Hetfield talked briefly about The Good, the Bad, and the Ugly, and how it had influenced him. He discussed the three main characters, the use of close-ups, and–not surprisingly–Ennio Morricone’s iconic score. The film started at about 7:15.

The Great, the Crazy, and the Iconic

The Good, the Bad, and the Ugly is an epic quest motivated purely by greed. Three violent and deadly criminals, all very skilled at their job, set out to recover $200,000 in stolen gold. None of them knows exactly where the loot is hidden, but individually each has a piece of the puzzle. They constantly change allegiances, sometimes collaborating with and then double-crossing each other.

Meanwhile, war rages around them. Director/co-writer Sergio Leone set this western in the American Civil War. Issues like succession and slavery never comes up, but the destruction is vast and senseless. As the rebel army retreats from a town, an innkeeper loudly hails the Confederacy, while privately telling his wife that the Yanks will be better because they pay in gold. Another town has been battered to ruins–perhaps an echo of Leone’s adolescence in World War II Italy. Twice a day, armies clash over a bridge that both sides want and no one can hold. Soldiers on both sides speak with sarcastic hate of their commanders.

And through it all, our three lead characters (I can’t quite call them all protagonists) cheat, threaten, bribe, and murder their way to their ultimate goal.

The Good: Clint Eastwood plays his iconic Man With No Name, although in this film his friends call him Blondie. He’s a thief and a con artist, a quick and deadly draw who feels no remorse after killing someone. When he tires of his partner, he leaves him in the middle of the desert without horse, food, or drink. In any other movie, he’d be the villain. But he doesn’t kill without reason, and he occasionally displays acts of generosity to minor characters. By this film’s standards, that makes him the good guy.

The Bad: Lee Van Cleef’s Angel Eyes stands amongst the vilest villains in film history. His nickname is clearly ironic–his eyes look as evil as Satan. He tortures people for information, robs prisoners, and murders with the slightest of motives. His only code of honor: If he takes the money, he sees the job through. Early on, he kills two men because each of them paid him to kill the other one–and he shoots one of them in cold blood.

The Ugly: The Jewish-American actor Eli Wallach played Mexican banditos in at least three movies, but only here did he make the character funny, touching, lovable, and utterly horrible. His Tuco–devious, dumb, proud, and as wily as a rat–carries The Good, the Bad, and the Ugly. When he’s out for vengeance, his cruelty surpasses Angel Eyes. But when he needs the victim of that cruelty, he becomes the dependable partner–just so long as you don’t turn your back. More than anything else, Wallach’s performance raises this movie from very good to great.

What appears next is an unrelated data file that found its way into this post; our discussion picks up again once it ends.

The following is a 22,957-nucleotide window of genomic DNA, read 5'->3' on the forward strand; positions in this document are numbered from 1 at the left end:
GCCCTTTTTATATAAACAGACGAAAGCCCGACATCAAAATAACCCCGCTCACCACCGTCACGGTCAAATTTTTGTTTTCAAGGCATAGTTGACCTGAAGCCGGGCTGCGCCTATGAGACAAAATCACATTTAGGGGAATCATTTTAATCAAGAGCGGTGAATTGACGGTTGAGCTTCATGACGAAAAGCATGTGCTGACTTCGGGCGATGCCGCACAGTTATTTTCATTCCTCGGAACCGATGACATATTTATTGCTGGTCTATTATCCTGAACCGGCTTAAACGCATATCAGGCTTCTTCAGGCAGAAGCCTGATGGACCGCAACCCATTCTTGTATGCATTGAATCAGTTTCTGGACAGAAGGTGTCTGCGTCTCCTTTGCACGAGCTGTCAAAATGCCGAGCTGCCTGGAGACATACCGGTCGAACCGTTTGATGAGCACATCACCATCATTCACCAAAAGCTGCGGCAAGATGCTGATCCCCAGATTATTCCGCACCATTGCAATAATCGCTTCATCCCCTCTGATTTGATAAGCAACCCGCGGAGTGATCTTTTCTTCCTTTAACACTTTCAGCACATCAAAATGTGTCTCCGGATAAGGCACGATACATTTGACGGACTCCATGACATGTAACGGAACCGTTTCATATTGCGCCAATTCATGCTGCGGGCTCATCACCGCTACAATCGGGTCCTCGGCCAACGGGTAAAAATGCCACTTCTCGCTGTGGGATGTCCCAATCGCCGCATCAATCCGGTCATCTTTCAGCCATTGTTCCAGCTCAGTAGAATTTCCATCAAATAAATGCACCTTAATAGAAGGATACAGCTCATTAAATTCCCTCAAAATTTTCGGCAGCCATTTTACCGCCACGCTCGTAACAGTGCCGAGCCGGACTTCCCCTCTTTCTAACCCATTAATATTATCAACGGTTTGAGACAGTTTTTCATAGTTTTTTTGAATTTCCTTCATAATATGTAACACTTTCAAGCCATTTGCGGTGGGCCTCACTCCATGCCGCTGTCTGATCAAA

Leone and his collaborators tell the story of these men in a flashy and daring style. In addition to the close-ups and musical score I’ve already discussed, there’s the striking use of the widescreen frame, splashy editing–especially in the climatic three-way gun duel–and the dark humor that pervades the picture.

Versions and restorations

The Good, the Bad, and the Ugly is an Italian film with American stars, shot in Spain, and set in the American west. Like most Italian films of its day, it was shot without recording a dialog track. All of the dialog was dubbed in separate Italian and English versions (and other languages too, I assume).

Leone’s original cut ran 175 minutes–too long for the American distributor, United Artists. So Leone cut it back to 161.  The cuts were made before the English dubbing; the removed scenes could not easily to restored to the film.

That was fixed in 2003, when MGM/UA created the Extended English Language version. They restored and redubbed the cut scenes. Eastman and Wallach dubbed their parts, but another voice actor talked for the late Van Cleef. They also added a scene that Leone had cut from the Italian version, bringing the running time to 179 minutes. They also remixed the soundtrack, taking it from mono to Dolby Digital 5.1.